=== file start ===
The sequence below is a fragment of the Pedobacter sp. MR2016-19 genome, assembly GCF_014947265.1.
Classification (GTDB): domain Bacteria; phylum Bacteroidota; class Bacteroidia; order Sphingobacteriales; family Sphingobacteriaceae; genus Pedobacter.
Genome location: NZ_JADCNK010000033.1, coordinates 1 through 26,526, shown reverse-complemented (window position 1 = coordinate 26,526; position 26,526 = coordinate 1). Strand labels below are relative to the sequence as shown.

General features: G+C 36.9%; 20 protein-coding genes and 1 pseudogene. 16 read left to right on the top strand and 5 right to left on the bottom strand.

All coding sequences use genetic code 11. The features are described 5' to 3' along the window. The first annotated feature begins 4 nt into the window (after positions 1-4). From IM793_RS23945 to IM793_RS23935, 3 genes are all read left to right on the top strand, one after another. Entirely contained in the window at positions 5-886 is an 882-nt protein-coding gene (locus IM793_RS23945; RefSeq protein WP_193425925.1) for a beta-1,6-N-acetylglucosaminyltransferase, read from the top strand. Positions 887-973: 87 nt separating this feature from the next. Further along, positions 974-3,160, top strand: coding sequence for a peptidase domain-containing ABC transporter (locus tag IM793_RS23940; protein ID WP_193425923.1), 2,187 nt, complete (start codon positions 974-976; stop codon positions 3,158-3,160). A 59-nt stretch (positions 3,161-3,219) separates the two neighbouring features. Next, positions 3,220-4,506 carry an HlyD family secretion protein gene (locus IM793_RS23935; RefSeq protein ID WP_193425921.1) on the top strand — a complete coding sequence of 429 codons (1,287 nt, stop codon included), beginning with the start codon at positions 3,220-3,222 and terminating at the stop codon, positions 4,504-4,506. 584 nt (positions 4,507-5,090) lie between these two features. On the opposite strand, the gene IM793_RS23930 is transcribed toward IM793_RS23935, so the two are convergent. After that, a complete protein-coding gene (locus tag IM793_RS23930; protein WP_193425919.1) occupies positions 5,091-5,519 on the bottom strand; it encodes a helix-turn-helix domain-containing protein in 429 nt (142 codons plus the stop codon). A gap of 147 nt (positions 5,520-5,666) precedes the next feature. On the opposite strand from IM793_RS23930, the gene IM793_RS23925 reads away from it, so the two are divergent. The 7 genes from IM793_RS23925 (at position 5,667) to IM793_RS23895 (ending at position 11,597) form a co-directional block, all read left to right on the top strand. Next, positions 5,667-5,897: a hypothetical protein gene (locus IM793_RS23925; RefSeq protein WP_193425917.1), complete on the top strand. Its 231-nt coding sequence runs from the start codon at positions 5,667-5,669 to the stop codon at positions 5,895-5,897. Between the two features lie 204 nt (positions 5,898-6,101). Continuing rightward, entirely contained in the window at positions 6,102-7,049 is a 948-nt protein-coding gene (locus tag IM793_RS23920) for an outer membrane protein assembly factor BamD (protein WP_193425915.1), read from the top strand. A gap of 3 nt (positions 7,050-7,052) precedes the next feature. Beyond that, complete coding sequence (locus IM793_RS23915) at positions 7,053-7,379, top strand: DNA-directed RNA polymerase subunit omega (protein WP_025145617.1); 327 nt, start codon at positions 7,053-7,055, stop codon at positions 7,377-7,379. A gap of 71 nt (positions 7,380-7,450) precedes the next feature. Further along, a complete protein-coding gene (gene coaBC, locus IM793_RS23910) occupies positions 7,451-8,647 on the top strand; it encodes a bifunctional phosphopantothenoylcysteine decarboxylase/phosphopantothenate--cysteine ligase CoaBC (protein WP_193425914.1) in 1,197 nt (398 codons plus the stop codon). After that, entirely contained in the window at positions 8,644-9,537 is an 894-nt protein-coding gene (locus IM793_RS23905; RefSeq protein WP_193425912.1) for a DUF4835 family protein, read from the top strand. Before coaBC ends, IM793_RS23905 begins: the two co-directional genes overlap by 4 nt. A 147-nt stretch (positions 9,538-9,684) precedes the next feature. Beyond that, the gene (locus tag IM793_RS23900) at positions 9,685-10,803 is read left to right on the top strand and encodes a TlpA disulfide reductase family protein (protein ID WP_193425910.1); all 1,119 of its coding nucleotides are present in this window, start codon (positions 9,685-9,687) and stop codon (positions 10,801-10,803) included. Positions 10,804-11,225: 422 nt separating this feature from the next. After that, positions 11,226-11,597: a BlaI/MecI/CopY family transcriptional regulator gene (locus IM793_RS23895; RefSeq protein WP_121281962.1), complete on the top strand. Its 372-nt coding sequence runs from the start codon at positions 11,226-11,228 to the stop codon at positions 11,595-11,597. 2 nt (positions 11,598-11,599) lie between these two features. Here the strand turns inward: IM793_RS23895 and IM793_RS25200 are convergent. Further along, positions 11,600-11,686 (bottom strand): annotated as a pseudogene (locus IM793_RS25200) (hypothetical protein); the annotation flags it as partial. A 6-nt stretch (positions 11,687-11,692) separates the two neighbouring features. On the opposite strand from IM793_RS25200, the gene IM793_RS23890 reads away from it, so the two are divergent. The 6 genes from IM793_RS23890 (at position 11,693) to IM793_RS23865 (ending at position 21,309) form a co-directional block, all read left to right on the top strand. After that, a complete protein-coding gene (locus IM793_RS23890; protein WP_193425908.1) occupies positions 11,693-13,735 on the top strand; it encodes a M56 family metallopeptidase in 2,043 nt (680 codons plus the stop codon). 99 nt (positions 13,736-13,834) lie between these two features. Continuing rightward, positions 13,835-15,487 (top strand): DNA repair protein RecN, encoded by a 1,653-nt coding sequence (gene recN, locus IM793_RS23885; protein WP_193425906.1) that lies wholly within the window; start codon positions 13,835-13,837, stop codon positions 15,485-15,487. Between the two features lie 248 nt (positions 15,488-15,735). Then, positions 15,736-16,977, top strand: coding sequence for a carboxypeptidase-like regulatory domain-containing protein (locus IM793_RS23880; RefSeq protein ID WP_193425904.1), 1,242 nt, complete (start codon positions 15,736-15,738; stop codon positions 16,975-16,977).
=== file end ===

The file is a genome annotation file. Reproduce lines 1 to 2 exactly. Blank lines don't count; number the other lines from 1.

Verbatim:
The sequence below is a fragment of the Pedobacter sp. MR2016-19 genome, assembly GCF_014947265.1.
Classification (GTDB): domain Bacteria; phylum Bacteroidota; class Bacteroidia; order Sphingobacteriales; family Sphingobacteriaceae; genus Pedobacter.